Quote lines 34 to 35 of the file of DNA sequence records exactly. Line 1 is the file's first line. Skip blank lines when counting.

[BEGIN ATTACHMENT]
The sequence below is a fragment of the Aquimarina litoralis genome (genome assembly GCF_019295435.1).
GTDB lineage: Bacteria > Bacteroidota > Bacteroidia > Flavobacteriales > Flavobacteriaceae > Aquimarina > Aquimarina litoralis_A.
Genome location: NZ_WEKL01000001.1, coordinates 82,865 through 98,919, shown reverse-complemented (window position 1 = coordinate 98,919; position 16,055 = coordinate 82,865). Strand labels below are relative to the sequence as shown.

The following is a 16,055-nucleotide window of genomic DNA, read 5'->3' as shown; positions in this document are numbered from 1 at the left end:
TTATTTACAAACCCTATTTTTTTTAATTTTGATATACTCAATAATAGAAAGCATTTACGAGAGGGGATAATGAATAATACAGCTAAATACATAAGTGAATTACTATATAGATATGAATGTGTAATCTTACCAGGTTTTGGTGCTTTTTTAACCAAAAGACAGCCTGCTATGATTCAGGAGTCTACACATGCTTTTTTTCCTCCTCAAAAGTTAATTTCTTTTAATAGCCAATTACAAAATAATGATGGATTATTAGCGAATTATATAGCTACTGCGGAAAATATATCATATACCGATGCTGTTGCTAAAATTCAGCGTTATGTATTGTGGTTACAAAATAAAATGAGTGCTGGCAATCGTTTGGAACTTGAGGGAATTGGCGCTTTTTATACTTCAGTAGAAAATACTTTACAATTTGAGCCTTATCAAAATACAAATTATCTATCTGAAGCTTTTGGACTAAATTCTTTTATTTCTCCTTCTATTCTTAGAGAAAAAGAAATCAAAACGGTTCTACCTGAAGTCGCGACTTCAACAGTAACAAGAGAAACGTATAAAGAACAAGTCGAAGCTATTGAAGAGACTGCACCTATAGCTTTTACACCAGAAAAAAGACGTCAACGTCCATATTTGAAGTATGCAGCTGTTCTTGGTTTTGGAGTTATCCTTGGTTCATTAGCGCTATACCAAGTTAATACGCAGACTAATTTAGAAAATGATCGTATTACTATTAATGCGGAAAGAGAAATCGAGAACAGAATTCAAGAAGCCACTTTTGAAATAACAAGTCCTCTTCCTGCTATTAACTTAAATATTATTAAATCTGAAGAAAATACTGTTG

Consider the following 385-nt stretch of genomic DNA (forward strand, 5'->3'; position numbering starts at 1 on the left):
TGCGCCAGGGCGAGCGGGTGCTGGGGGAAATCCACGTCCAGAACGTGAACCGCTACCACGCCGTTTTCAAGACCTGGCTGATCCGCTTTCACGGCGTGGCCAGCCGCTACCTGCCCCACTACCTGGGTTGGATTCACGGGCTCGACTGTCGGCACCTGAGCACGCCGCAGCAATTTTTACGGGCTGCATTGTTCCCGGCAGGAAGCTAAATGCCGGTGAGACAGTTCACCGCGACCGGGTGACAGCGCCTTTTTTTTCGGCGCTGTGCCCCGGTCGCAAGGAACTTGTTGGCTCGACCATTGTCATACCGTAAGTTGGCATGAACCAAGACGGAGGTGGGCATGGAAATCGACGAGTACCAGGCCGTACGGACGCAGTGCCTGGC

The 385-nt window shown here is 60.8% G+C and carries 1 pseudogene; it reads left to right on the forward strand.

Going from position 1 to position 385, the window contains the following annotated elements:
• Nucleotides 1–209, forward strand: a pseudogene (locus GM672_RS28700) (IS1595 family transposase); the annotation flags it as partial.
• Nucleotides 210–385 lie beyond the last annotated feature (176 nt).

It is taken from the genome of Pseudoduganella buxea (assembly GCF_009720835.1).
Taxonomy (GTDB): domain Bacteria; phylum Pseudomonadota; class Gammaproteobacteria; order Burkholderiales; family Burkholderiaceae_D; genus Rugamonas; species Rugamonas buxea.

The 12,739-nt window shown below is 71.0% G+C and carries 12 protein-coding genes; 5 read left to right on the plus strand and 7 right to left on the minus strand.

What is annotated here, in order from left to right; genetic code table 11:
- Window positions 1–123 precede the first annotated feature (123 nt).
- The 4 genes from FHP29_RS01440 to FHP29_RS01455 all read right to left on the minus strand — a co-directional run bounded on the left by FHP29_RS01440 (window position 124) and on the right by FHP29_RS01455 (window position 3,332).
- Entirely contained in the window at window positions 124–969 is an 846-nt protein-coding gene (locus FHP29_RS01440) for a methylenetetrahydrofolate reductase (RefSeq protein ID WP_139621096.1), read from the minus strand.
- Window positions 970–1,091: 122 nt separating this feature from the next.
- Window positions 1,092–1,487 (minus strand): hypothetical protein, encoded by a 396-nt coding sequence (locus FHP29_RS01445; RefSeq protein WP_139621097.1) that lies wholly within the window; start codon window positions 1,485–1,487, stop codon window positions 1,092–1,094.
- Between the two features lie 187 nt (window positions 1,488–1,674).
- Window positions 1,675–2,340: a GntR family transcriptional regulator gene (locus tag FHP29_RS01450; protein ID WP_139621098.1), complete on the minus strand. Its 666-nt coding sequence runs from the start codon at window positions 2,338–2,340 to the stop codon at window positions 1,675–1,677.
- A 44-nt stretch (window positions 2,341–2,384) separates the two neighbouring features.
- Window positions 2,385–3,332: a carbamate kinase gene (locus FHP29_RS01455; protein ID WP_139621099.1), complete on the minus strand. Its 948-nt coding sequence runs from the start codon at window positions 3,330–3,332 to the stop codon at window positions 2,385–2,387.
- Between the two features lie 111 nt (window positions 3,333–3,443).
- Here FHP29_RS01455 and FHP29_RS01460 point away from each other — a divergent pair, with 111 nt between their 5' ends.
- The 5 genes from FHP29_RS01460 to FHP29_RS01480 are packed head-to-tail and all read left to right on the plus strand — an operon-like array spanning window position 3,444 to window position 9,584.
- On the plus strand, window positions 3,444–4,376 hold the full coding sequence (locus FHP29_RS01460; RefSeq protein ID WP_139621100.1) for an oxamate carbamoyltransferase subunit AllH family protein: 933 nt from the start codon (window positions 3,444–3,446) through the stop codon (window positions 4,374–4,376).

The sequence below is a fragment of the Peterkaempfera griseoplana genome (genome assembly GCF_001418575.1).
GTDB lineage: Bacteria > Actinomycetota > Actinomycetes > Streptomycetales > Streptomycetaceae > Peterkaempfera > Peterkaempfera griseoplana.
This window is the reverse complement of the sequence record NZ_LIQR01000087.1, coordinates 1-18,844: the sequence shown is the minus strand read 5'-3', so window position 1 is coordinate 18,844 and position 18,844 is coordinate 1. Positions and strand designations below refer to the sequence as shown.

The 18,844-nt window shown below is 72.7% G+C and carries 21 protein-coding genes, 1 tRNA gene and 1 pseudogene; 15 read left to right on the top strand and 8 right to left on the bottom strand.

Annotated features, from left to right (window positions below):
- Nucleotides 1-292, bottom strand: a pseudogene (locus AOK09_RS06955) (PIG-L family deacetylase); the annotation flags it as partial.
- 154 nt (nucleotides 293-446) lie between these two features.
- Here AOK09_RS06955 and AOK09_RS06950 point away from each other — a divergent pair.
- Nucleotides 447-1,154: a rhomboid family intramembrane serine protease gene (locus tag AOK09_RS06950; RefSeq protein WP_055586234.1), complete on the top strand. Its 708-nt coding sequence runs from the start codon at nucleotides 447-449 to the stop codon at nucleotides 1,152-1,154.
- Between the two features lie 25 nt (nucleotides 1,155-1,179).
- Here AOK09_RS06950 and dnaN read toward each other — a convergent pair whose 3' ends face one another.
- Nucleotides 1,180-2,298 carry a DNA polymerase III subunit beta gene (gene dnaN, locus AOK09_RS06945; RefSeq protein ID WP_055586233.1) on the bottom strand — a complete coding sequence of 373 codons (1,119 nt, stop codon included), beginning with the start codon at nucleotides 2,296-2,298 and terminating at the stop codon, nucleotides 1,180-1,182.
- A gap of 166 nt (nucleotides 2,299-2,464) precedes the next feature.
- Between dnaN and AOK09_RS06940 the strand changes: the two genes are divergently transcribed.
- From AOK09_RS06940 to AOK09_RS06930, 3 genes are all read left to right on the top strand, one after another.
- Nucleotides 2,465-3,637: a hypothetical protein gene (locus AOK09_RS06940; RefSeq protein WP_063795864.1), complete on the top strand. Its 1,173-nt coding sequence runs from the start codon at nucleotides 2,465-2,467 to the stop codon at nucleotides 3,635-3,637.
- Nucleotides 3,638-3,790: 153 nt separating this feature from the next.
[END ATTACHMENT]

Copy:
- Nucleotides 1-292, bottom strand: a pseudogene (locus AOK09_RS06955) (PIG-L family deacetylase); the annotation flags it as partial.
- 154 nt (nucleotides 293-446) lie between these two features.